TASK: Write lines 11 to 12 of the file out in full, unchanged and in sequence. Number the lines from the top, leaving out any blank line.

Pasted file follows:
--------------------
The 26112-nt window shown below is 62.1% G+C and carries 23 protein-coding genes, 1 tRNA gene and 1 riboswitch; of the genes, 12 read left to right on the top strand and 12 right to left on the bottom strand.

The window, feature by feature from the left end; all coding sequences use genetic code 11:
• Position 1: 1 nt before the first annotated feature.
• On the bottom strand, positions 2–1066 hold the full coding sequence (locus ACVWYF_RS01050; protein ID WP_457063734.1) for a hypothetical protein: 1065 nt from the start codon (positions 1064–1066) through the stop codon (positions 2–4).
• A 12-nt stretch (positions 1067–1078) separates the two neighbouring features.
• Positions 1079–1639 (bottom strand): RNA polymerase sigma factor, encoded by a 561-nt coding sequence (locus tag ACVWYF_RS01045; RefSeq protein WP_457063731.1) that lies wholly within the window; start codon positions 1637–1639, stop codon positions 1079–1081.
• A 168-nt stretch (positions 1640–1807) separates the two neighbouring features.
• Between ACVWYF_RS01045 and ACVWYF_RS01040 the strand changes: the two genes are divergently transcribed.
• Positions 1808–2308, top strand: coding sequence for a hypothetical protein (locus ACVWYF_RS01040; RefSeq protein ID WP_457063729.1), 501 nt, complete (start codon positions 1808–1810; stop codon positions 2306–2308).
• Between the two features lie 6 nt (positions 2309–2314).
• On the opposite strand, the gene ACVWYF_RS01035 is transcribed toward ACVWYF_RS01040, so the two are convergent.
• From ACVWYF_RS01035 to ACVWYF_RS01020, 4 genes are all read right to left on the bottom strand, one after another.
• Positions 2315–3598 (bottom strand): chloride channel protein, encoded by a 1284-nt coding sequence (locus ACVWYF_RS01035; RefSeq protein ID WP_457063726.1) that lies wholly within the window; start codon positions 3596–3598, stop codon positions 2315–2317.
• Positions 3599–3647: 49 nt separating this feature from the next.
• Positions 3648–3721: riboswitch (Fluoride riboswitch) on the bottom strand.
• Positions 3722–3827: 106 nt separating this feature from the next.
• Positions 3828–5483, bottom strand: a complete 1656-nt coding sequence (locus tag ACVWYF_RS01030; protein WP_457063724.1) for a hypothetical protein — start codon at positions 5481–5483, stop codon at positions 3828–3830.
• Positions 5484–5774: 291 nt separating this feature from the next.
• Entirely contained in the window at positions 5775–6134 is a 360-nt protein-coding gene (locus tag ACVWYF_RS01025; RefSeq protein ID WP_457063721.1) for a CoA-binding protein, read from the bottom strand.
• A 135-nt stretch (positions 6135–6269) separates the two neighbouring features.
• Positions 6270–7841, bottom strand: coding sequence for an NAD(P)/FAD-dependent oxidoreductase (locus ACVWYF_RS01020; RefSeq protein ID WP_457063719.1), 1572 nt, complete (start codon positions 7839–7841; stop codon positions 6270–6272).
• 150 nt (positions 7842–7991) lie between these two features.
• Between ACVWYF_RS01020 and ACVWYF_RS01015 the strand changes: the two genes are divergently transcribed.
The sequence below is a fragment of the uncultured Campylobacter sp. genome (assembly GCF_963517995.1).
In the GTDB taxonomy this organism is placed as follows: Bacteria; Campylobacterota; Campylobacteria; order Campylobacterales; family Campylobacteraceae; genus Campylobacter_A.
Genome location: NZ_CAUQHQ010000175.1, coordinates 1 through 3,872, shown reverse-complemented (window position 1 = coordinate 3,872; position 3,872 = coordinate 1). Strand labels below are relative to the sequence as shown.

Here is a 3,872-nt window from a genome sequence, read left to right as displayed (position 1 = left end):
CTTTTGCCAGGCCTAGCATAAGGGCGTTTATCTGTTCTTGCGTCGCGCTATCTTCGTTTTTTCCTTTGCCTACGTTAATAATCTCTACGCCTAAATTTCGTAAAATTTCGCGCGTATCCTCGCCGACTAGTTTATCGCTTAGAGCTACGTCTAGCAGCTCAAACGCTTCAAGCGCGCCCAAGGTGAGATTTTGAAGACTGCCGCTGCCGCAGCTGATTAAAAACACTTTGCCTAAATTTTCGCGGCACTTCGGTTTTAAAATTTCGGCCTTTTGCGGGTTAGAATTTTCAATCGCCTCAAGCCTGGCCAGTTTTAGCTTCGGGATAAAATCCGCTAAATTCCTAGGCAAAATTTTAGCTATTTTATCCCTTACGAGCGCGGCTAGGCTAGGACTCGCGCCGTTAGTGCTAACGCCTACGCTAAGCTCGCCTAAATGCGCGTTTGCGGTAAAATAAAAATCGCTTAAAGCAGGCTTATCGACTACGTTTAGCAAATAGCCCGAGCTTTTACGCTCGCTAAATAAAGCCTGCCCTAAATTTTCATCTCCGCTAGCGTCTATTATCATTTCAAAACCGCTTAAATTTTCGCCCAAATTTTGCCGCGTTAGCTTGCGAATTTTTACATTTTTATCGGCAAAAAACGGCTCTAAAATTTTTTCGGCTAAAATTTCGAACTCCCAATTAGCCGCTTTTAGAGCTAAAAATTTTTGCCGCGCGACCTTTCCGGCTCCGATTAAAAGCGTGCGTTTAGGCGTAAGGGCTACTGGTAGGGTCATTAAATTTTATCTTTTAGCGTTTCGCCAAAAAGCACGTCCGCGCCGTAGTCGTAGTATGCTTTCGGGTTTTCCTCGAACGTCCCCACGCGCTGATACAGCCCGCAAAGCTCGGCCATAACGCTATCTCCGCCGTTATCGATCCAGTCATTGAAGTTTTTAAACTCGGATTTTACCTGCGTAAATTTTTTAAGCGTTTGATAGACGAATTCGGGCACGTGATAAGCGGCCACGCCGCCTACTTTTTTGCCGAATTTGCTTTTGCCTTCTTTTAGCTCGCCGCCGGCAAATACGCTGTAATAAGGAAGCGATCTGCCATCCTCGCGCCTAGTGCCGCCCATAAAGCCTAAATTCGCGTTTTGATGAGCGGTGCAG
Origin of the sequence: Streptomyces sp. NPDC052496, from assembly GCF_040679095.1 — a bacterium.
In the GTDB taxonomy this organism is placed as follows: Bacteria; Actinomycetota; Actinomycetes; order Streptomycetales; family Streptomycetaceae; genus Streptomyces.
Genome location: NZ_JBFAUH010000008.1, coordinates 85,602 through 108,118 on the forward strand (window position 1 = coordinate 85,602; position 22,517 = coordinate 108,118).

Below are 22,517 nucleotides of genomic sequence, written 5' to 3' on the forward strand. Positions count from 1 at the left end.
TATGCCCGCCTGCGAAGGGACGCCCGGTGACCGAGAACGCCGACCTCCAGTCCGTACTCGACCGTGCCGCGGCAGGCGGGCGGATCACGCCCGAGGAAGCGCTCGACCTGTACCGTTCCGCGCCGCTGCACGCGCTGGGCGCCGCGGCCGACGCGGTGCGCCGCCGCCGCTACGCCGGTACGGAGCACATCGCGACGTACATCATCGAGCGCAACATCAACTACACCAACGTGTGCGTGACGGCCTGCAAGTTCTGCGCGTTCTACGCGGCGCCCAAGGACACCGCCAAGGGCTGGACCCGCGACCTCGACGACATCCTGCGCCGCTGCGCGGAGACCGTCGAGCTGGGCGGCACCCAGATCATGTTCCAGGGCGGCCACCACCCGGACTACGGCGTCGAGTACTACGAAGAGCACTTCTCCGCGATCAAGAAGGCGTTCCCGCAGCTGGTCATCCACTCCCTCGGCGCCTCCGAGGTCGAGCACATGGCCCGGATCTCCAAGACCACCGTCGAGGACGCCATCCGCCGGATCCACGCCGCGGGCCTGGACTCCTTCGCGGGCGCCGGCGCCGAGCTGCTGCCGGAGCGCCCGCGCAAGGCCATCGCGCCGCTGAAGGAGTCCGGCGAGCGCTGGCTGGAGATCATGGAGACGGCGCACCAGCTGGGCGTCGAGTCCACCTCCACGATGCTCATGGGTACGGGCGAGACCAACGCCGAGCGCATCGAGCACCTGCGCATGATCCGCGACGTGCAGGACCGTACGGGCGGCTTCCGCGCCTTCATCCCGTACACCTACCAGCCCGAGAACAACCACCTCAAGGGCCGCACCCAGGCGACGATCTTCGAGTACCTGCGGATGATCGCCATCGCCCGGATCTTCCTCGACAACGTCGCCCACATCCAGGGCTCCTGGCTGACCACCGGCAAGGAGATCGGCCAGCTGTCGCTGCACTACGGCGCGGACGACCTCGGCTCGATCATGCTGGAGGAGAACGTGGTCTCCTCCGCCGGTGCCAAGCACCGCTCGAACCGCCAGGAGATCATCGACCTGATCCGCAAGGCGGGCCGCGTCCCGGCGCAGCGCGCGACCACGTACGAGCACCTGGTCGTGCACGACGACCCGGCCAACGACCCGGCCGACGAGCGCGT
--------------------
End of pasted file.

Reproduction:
• On the opposite strand, the gene ACVWYF_RS01035 is transcribed toward ACVWYF_RS01040, so the two are convergent.
• From ACVWYF_RS01035 to ACVWYF_RS01020, 4 genes are all read right to left on the bottom strand, one after another.